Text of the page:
Actually, the rarity of this event was not lost on the ever so keenly observant Emperor though he did not have the benefit of our knowledge. He concludes this passage with the statement: “This has been recorded because it appeared strange” (Rogers and Beveridge, p 240, Vol. I, 1909) (Journal of BNHS – Vol.84, No.2, August 1987)
Extinction in India
By the advent of 20th century, species was already heading for extinction in many regions. The last physical evidence of the Asiatic Cheetah in India was three brothers shot by the Maharajah Ramanuj Pratap Singh Deo of Koriya of Surguja in 1947 in today’s Chattisgarh (formerly state of Madhya Pradesh). The Maharajah was infamous for shooting around 1,150 tigers (1,710 according to some sources) in his lifetime.
In 1952, cheetah was officially declared extinct from India — the only large mammal till date (2016) to have gone extinct from the ‘plains’ of India; however, there were some unconfirmed reports of its sightings from various parts of the country. When cheetah was there in India till the first half of the 20th century, prey was abundant, and it fed on Chinkaras, Blackbucks and sometimes the Chital (also known as spotted deer or axis deer) and the Nilgai, an antelope.
Cheetah absent from most narratives
The Indian cheetah has always been an mystery of sorts. While the British wrote volumes on the more well-known big cats of India, the cheetah remained conspicuously absent from most narratives.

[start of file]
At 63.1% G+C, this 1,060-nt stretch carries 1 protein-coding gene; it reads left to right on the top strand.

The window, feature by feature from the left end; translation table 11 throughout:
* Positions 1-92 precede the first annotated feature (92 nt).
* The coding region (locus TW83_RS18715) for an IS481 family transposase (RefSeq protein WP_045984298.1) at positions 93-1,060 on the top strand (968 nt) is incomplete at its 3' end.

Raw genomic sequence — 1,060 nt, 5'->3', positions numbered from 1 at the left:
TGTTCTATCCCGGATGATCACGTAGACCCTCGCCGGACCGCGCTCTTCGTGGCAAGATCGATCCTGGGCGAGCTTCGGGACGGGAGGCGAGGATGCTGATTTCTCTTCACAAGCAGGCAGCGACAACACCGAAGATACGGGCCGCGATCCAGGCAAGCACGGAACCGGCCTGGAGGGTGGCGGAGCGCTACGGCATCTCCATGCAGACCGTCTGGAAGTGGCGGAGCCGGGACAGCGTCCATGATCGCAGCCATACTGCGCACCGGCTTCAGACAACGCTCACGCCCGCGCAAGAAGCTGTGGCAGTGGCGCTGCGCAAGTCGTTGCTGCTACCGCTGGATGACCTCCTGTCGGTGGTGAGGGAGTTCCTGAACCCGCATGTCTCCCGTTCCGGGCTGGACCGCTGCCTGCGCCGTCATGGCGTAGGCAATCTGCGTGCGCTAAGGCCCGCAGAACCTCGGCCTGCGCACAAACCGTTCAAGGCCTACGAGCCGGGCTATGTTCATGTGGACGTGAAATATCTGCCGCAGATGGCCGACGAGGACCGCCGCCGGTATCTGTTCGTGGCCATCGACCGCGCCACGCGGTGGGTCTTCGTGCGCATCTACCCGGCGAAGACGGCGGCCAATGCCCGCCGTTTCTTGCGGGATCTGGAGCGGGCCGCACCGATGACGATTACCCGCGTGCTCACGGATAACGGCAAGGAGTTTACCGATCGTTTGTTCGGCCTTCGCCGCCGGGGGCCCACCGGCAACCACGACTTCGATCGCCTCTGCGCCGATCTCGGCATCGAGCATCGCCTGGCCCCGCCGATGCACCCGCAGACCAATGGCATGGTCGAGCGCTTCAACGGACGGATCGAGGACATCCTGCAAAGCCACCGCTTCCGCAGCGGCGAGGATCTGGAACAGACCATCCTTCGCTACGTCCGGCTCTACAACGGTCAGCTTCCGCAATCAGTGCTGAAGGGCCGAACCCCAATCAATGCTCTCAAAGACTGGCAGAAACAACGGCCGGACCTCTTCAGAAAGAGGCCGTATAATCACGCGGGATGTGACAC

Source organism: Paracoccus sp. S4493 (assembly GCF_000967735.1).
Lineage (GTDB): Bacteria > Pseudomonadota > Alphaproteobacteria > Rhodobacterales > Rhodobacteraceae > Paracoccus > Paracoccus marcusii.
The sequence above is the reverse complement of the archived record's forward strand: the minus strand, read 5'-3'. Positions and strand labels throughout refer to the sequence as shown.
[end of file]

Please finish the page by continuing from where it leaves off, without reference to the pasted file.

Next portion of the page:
There are many reasons for this. First of all, during the days of the Raj, there was a great deal of uncertainty and confusion regarding the nomenclature of leopards and cheetahs (Acinonyx jubatus). Edward B Baker, author of Sport in Bengal: How, when and where to seek it (1886), suggested that the word “leopard” should be applied to the “cheetah” while what is generally called a “leopard” should only be called a “panther”.
A Mervyn Smith, in his book, Sport and Adventure in the Indian Jungle (1904), described the difference between the two thus: “The skin is differently marked to that of the panther. Both have a yellowish brown ground with black spots. The spots on the panther are rosettes; on the cheetah they are simply black dabs without a central opening of yellow… The cheetah, or hunting-leopard, in no way resembles the ordinary leopard or panther. The latter has retractile claws like the cat, while the cheetah’s paws are like those of the dog. Most shikarees are agreed that he belongs to the hyena family, and is to that animal what the greyhound is to the foxhound.”
Another reason for the absence of cheetahs from most colonial hunting accounts is the fact this cat was rarely, if ever, considered a “worthy trophy” by big-game hunters. All hunters preferred much fiercer “big” game over the lissome cheetah. Moreover, by the time the “age of white hunters” dawned in India, the cheetahs were already on their way out, surviving in very low densities across their range, which then extended from Coimbatore to Central Provinces, and Balochistan to Orissa.